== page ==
It’s difficult to describe how enormous and imposing an African elephant is, especially to someone who has never seen one in person.
A bull elephant can stand more than three meters tall, and weigh up to six tonnes. Cow elephants aren’t much smaller.
They are also incredibly powerful and can overturn cars, destroy large patches of land and deal decisively with any trouble from other animals and people.
We don’t generally think of elephants as prey.
Do Any Animals Kill Elephants?
African elephants have no natural predators… officially. When it comes to the food chain, remarkably few other species fancy attacking an elephant. Chances are, they’re going to have a bad day if they get it wrong.
That doesn’t mean that other animals don’t try. And sometimes they do succeed.
Only the most powerful and opportunistic will have a chance of succeeding as an African elephant’s natural predator. We know of four main candidates in this regard.
There’s also an unexpected “enemy” that elephants seem to fear – but more about that later.
First, let’s talk about the four African predators in the wild that might have a chance of attacking, killing, and eating an African elephant.
Which Animals Eat Elephants?
As we mentioned, elephants have no natural predators in the wild. But from time to time, another animal hasn’t read the rules and attacks out of hunger and desperation.
So what are the African elephant’s predators?
Animals who stand a chance of taking on an elephant rely on at least one of two factors: power, or overwhelming numbers.
Even then, most will look for a young, sick or frail member of the elephant herd to attack.
Elephant herds are very protective of their young. Single lions are still no match for a full-grown, angry female African elephant, powerful as they are.
It’s lucky then that when female lions hunt, they tend to hunt in groups. So a large group of lionesses might be able to take down a small elephant. It still requires a lot of work, though, and a big group.
As a predator of elephants, a male lion (or two) seems more likely to succeed because of his raw power. Male lions are much bigger and have a better chance, especially if they join a pride of females on a hunt.
One or two might be able to achieve the task at hand. The key to being successful is to separate a young or weak target from the herd. And this isn’t easy to do.
For a long time, we thought of hyenas only as opportunistic scavengers. But they are very efficient killers, especially the spotted hyena species when hunting in packs. So much so, that they do attack very young elephants.
Hyenas are small compared to lions, but they will try their luck in desperate times. Finding a vulnerable baby elephant isolated from its herd or mother is a rare opportunity, though.
It’s more common to see hyenas hanging around a herd when they spot a sick or dying elephant. They will wait until the animal is too weak or dies and take a chance to grab it when they can then.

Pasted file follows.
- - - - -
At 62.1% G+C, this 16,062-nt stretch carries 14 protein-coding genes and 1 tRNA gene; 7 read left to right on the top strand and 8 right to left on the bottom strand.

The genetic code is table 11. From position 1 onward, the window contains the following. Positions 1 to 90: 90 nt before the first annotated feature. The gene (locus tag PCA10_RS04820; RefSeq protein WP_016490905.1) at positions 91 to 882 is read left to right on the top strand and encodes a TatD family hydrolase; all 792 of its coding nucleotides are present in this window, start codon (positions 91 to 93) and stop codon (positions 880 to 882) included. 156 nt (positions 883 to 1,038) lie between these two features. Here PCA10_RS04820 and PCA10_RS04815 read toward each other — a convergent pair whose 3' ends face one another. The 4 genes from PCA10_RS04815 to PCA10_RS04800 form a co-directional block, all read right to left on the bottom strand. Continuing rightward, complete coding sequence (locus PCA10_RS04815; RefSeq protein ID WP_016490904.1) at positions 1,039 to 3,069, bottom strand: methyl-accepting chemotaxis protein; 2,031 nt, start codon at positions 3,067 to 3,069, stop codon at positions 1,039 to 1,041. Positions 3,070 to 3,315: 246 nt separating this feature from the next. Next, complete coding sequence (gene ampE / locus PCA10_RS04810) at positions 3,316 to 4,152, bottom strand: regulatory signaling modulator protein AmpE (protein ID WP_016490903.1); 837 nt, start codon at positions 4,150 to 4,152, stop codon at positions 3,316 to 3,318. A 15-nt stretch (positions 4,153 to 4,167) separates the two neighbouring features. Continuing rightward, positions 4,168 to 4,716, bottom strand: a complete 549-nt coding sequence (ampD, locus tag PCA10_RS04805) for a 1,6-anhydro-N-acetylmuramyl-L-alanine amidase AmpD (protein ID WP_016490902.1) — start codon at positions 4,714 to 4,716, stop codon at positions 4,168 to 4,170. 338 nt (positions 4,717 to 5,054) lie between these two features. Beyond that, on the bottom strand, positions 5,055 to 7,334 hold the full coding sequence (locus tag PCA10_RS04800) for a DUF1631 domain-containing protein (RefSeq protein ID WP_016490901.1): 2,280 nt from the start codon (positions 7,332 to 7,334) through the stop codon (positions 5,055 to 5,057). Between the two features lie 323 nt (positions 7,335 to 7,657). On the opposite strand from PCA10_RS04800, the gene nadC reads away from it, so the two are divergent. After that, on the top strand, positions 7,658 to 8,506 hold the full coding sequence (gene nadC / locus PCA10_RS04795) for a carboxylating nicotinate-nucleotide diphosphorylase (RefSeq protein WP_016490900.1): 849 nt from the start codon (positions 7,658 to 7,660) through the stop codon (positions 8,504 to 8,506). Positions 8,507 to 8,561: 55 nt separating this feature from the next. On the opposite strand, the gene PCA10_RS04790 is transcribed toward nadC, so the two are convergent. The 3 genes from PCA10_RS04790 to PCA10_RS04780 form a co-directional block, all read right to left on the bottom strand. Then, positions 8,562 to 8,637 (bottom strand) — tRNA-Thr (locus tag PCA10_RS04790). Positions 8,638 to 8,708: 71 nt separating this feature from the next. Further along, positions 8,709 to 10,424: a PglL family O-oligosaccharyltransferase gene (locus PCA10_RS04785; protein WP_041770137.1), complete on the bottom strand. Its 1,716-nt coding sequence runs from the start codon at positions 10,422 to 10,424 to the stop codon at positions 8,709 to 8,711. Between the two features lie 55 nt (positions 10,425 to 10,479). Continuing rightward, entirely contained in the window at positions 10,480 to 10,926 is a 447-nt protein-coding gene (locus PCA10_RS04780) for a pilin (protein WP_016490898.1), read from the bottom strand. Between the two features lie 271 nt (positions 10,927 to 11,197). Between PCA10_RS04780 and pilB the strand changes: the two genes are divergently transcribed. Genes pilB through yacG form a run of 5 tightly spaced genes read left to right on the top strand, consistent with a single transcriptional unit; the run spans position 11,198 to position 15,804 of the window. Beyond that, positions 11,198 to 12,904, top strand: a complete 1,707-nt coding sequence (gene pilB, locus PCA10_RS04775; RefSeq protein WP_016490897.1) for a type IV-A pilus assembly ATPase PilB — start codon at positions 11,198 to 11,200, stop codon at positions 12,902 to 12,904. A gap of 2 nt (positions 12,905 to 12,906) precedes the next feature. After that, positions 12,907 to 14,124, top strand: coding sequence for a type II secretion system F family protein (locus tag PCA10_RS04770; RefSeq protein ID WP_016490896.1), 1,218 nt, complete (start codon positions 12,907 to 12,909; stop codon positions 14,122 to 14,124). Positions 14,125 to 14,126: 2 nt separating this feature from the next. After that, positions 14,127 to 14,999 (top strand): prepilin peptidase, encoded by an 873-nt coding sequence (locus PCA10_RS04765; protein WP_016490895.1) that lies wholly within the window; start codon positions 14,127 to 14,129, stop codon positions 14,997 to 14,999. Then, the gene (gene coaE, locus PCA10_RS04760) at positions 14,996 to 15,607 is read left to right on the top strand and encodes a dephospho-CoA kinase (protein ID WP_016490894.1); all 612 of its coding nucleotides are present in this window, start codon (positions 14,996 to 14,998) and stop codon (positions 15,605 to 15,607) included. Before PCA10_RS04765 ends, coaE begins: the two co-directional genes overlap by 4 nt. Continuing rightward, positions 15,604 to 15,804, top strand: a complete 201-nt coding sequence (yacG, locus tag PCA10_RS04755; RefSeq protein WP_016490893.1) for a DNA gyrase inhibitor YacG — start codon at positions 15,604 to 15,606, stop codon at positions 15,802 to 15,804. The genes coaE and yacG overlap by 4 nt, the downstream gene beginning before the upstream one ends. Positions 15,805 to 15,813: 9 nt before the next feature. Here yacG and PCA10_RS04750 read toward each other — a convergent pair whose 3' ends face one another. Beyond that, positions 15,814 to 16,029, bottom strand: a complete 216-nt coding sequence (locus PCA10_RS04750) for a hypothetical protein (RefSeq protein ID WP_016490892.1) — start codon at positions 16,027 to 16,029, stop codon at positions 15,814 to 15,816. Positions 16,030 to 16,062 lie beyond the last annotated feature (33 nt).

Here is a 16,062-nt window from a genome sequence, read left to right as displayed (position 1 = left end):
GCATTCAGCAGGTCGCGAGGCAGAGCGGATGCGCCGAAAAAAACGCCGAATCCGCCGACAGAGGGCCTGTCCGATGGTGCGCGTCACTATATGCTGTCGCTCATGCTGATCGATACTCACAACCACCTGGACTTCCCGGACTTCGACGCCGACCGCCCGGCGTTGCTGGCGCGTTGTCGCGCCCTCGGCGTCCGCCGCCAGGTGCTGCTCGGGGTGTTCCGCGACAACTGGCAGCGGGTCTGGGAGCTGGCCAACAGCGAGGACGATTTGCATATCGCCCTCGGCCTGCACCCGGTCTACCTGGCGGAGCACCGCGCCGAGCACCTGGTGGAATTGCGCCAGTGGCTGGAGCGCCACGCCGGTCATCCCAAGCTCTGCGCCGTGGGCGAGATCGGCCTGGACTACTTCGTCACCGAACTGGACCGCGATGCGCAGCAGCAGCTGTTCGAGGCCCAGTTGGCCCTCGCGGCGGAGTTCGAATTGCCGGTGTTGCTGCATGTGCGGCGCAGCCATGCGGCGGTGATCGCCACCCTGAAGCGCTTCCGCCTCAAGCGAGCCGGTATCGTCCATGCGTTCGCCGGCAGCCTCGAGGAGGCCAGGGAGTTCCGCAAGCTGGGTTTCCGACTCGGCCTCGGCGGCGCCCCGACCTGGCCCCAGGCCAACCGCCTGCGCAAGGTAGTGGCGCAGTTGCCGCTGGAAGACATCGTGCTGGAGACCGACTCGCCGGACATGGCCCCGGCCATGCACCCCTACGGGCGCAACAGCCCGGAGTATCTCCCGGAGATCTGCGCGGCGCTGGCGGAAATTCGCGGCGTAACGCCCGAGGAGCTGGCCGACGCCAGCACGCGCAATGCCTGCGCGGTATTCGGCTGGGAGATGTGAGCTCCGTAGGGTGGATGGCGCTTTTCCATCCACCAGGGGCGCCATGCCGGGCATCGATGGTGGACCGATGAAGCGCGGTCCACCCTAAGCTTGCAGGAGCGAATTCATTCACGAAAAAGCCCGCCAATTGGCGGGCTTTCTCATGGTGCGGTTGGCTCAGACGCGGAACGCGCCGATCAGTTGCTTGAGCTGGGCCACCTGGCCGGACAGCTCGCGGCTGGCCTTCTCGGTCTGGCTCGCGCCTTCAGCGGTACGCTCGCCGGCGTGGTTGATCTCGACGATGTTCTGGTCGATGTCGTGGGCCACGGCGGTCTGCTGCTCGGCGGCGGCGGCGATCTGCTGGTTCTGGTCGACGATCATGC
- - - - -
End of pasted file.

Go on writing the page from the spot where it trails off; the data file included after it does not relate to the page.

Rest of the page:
3. Wild dogs
Like hyenas, on rare occasions large packs of wild dogs may attack very young elephants. They’re even smaller than hyenas, though, so it’s that much harder to succeed in that task. On the upside, they can hunt in groups of 20 or more.
They are extremely intelligent and efficient when it comes to hunting, so it’s best not to underestimate their cunning.
Sometimes, the location of the African elephants’ predators gives them a decided advantage.
A prehistoric, dangerous predator lurks in the rivers and waterways of Africa – the Nile crocodile. A large croc is always on the lookout for an easy meal.
One might attempt to ambush a young elephant wading in the water at a drinking hole. However, it won’t be safe from retaliation from the herd if it’s not quick enough.
Many a crocodile slow to the getaway has felt the wrath of a nearby adult protecting its young, which brings us to some fascinating elephant behaviour.
Elephant Prey: What Happens When Elephants and Predators Meet?
Elephants have a fascinating herd relationship. Older females are the protectors of the family unit. They will protect younger or weaker members by surrounding them when a predator is nearby.
The attackers will very seldom take on a full-grown, healthy individual, so this is usually enough to thwart an attack.
When a predator does manage to take down a member of the herd, elephants can attack in response. Sometimes they even protect the carcasses of other dead elephants.
This suggests a very protective emotional bond in elephants. Some even call their attacks against predators a sort of “revenge”. Most other animal herds don’t act this way.
Are There Other Elephant Enemies?
By far the greatest elephant enemy is humankind. Human poachers kill more elephants than any other species.
Elephant tusks are valuable and are usually the only things taken from the animal after it is killed. The rest of the carcass stays behind for scavengers, which is an enormous waste and a great shame.
Around 90% of the African elephant population declined due to hunting over the last 100 years. These gentle herbivores pose little physical threat to humans in return.
On a quirkier note: There’s at least one other “enemy” that African elephants seem to want to avoid.
Scientists have discovered that bees panic older elephants, causing them to run away, presumably to avoid being stung. Not exactly a predator, but an elephant running from a bee is a funny thought.
Aside from these, African elephants have no real threats in the wild. This is a good thing. They are fascinating, unique, and a treasure worth preserving for the planet.